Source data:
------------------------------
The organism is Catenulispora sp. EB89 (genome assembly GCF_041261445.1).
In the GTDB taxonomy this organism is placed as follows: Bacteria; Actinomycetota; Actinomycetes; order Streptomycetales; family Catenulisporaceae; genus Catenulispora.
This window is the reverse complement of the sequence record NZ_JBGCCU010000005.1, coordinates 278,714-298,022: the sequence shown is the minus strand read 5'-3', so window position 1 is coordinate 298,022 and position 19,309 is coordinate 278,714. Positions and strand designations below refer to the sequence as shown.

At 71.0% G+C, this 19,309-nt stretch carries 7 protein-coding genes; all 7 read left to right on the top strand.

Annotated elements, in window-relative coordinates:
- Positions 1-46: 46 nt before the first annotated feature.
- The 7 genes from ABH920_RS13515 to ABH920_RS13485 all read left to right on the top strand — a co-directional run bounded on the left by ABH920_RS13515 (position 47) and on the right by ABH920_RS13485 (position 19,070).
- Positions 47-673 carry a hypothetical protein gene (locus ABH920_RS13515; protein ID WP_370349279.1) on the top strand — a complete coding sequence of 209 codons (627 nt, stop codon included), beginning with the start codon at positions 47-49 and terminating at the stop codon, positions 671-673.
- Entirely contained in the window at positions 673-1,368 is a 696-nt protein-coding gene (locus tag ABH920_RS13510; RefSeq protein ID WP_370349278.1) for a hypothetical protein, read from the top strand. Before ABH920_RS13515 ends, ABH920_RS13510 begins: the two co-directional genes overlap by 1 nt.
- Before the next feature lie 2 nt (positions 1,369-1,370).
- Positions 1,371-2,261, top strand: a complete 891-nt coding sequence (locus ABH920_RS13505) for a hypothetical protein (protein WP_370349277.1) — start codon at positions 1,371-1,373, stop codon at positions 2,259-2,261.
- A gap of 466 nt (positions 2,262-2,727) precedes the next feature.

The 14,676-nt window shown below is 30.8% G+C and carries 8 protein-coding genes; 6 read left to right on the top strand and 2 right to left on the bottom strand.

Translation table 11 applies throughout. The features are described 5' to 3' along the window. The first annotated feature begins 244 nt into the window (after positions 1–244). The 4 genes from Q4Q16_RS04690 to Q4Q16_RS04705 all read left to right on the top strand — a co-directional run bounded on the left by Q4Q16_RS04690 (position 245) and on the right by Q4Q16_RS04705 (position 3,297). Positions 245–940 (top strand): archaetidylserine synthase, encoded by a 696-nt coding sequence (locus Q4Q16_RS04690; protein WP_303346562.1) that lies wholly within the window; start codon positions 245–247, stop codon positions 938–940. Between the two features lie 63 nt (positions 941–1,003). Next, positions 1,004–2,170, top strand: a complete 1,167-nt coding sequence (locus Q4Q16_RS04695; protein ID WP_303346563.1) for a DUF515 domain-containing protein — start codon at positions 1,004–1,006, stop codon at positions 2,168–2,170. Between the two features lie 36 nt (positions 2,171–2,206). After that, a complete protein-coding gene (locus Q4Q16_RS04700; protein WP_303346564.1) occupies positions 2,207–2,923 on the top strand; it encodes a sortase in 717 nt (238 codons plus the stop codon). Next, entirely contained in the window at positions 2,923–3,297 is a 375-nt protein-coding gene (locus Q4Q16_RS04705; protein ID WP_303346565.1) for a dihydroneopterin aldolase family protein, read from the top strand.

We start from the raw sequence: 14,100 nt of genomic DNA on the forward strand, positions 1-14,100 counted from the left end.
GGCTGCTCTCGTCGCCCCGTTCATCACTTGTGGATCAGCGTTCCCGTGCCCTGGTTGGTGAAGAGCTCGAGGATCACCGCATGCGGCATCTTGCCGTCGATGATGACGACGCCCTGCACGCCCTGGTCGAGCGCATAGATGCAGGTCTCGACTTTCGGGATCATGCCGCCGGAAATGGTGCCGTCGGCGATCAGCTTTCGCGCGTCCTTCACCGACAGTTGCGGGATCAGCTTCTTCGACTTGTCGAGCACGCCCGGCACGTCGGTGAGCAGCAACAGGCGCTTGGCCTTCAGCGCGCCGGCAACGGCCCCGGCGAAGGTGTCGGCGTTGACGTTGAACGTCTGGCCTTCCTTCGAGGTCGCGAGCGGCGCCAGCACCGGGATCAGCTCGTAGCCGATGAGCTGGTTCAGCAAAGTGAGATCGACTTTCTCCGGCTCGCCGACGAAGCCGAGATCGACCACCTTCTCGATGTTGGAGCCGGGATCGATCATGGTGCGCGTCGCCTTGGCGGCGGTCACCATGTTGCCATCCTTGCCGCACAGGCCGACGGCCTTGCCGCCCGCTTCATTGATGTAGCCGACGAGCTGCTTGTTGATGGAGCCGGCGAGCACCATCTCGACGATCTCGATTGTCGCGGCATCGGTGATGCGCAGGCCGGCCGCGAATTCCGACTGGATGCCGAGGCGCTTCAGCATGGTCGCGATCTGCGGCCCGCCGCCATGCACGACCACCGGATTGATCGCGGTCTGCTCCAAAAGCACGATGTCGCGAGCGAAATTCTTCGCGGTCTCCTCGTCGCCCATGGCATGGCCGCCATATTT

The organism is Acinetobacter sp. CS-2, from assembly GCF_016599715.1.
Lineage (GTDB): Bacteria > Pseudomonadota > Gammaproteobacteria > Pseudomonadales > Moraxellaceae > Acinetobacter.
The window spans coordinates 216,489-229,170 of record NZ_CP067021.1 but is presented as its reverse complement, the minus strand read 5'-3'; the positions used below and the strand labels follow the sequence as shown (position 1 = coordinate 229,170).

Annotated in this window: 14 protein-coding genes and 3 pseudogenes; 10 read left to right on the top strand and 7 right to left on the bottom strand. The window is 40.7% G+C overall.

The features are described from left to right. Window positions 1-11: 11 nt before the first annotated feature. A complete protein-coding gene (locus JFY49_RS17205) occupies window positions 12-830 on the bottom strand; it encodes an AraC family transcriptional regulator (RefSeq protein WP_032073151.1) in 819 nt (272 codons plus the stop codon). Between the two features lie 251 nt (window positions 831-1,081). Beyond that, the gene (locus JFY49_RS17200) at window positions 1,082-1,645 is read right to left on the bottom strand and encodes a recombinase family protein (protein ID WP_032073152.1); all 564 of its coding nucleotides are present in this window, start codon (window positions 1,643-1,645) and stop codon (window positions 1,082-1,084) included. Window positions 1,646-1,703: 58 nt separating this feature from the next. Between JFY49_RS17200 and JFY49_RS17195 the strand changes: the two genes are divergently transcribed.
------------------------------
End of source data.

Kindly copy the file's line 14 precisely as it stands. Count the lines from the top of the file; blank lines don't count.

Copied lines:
Translation table 11 applies throughout. The features are described 5' to 3' along the window. The first annotated feature begins 244 nt into the window (after positions 1–244). The 4 genes from Q4Q16_RS04690 to Q4Q16_RS04705 all read left to right on the top strand — a co-directional run bounded on the left by Q4Q16_RS04690 (position 245) and on the right by Q4Q16_RS04705 (position 3,297). Positions 245–940 (top strand): archaetidylserine synthase, encoded by a 696-nt coding sequence (locus Q4Q16_RS04690; protein WP_303346562.1) that lies wholly within the window; start codon positions 245–247, stop codon positions 938–940. Between the two features lie 63 nt (positions 941–1,003). Next, positions 1,004–2,170, top strand: a complete 1,167-nt coding sequence (locus Q4Q16_RS04695; protein ID WP_303346563.1) for a DUF515 domain-containing protein — start codon at positions 1,004–1,006, stop codon at positions 2,168–2,170. Between the two features lie 36 nt (positions 2,171–2,206). After that, a complete protein-coding gene (locus Q4Q16_RS04700; protein WP_303346564.1) occupies positions 2,207–2,923 on the top strand; it encodes a sortase in 717 nt (238 codons plus the stop codon). Next, entirely contained in the window at positions 2,923–3,297 is a 375-nt protein-coding gene (locus Q4Q16_RS04705; protein ID WP_303346565.1) for a dihydroneopterin aldolase family protein, read from the top strand.